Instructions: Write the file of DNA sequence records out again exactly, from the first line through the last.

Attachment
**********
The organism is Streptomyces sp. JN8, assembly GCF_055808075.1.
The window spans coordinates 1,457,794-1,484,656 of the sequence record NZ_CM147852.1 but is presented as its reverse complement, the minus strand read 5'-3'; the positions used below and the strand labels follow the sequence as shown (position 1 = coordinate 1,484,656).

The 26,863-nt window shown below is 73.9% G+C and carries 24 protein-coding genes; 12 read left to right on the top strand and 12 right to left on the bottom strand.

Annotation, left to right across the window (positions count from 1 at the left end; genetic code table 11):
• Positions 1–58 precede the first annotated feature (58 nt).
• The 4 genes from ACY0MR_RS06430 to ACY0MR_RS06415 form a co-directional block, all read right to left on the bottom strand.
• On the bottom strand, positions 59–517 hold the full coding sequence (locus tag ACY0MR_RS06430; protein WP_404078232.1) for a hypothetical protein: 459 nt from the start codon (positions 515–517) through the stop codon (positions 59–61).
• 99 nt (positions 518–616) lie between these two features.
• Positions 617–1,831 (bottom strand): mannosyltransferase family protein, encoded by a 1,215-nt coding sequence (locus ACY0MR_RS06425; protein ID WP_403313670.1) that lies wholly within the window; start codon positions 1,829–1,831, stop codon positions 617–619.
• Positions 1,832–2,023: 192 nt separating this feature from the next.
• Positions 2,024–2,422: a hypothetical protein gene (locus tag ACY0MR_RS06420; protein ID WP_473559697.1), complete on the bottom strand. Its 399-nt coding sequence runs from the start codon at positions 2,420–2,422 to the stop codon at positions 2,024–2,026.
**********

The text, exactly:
The organism is Streptomyces sp. JN8, assembly GCF_055808075.1.
The window spans coordinates 1,457,794-1,484,656 of the sequence record NZ_CM147852.1 but is presented as its reverse complement, the minus strand read 5'-3'; the positions used below and the strand labels follow the sequence as shown (position 1 = coordinate 1,484,656).

The 26,863-nt window shown below is 73.9% G+C and carries 24 protein-coding genes; 12 read left to right on the top strand and 12 right to left on the bottom strand.

Annotation, left to right across the window (positions count from 1 at the left end; genetic code table 11):
• Positions 1–58 precede the first annotated feature (58 nt).
• The 4 genes from ACY0MR_RS06430 to ACY0MR_RS06415 form a co-directional block, all read right to left on the bottom strand.
• On the bottom strand, positions 59–517 hold the full coding sequence (locus tag ACY0MR_RS06430; protein WP_404078232.1) for a hypothetical protein: 459 nt from the start codon (positions 515–517) through the stop codon (positions 59–61).
• 99 nt (positions 518–616) lie between these two features.
• Positions 617–1,831 (bottom strand): mannosyltransferase family protein, encoded by a 1,215-nt coding sequence (locus ACY0MR_RS06425; protein ID WP_403313670.1) that lies wholly within the window; start codon positions 1,829–1,831, stop codon positions 617–619.
• Positions 1,832–2,023: 192 nt separating this feature from the next.
• Positions 2,024–2,422: a hypothetical protein gene (locus tag ACY0MR_RS06420; protein ID WP_473559697.1), complete on the bottom strand. Its 399-nt coding sequence runs from the start codon at positions 2,420–2,422 to the stop codon at positions 2,024–2,026.